READY TO HOP aboard the Starbucks train? How about the Nike Express? The day when advertising becomes ubiquitous on Seattle's transit systems could be closer than you think, if monorail proponents move forward with a revenue strategy that could involve selling ad rights on monorail cars, in stations, and even inside the trains themselves.
The Elevated Transportation Company (ETC), the organization charged with bringing a monorail plan to voters, is basing its advertising plan on the strategy adopted by monorail planners in Las Vegas, where corporations will deliver very important messages to as many as 40 million pairs of eyeballs every year. Vegas monorail spokesperson Gary Johnson, who predicts the ads will bring in "at least $15 million," says the strategy will include selling the naming rights to stations, letting companies design and decorate stations and monorail interiors, and running nonstop video ads loops inside the trains and stations. "The ads themselves would become the entertainment," Johnson says.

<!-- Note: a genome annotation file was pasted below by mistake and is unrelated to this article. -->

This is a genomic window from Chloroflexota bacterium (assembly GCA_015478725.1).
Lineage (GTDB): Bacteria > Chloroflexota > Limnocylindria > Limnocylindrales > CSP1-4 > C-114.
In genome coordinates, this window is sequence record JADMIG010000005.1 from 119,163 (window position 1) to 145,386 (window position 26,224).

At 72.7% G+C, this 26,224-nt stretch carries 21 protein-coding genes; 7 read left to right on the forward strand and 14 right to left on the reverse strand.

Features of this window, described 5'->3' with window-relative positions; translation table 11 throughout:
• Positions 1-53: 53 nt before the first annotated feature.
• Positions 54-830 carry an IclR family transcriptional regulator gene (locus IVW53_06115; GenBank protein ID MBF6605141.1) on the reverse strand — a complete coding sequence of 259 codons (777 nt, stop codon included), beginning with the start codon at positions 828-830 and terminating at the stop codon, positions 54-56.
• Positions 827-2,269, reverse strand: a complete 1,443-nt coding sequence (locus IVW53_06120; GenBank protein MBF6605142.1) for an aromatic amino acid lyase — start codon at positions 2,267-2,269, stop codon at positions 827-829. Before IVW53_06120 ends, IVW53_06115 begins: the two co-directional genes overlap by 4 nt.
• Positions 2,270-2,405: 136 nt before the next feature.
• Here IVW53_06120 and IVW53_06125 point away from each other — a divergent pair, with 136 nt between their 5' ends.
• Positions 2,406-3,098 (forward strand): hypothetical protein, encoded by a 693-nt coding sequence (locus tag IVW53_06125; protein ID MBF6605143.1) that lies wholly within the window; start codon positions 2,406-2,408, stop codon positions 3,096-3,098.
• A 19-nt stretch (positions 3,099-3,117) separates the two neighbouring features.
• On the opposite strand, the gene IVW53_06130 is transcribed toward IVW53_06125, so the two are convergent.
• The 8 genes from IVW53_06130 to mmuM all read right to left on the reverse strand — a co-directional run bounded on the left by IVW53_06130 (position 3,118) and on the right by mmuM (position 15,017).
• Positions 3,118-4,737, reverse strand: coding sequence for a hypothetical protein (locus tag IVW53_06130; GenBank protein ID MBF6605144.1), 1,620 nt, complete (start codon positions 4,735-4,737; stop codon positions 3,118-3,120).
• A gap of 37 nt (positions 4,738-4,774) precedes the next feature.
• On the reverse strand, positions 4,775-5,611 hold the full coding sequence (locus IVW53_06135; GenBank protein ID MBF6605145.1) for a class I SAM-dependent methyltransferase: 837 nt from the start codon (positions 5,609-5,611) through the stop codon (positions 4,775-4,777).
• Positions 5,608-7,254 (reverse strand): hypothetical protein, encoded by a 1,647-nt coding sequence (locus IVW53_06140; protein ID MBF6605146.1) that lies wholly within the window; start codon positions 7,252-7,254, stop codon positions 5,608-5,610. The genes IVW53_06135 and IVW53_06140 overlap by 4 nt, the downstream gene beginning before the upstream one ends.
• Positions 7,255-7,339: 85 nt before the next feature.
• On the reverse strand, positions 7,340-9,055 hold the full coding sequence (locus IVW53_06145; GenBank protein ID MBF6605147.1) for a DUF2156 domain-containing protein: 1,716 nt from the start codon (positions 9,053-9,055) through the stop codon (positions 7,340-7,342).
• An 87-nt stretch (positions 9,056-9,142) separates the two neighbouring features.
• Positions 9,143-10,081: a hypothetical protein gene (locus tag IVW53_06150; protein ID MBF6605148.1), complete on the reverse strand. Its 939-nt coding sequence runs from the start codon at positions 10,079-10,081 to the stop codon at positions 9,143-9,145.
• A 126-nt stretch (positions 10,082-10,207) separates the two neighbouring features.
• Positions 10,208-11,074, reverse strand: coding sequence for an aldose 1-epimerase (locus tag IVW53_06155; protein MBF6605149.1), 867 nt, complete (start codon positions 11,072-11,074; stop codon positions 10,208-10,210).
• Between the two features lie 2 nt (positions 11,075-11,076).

Wait a minute—isn't this Seattle? You know, the city that would rather go without public toilets than sell ads to pay for them? Not a problem, says monorail proponent Peter Sherwin. "I know this is something that raises the back hairs of the ambience police," Sherwin says, but if it helps pay for the monorail, "who cares how the train's painted?"
The anti-billboard lobby is bound to frown at ideas like video loops and ads in monorail stations. And the legality of such ads is still an open question; city sign inspector Chip Champlin notes that Seattle's land-use code doesn't allow permanent signs on public property, although Department of Construction and Land Use spokesperson Alan Justad says ads inside stations (and hence out of public view) would probably be legal.
The ETC predicts advertising revenues of between $1.6 million and $8 million. That may be optimistic: Vegas' predictions, on which Seattle's are loosely based, assume a constantly changing crowd of comparatively flush tourists, not daily downtown commuters. And Metro, which doesn't sell ads at its bus stops (because it's generally illegal) or in its downtown tunnel (for aesthetic reasons, although Metro says the legality of tunnel ads is still an open question), makes about $6.5 million from ads on its 1,300 buses, which serve 98 million riders a year throughout King County. In contrast, monorail predicts annual ridership between 16 million and 19 million.
Erica C. Barnett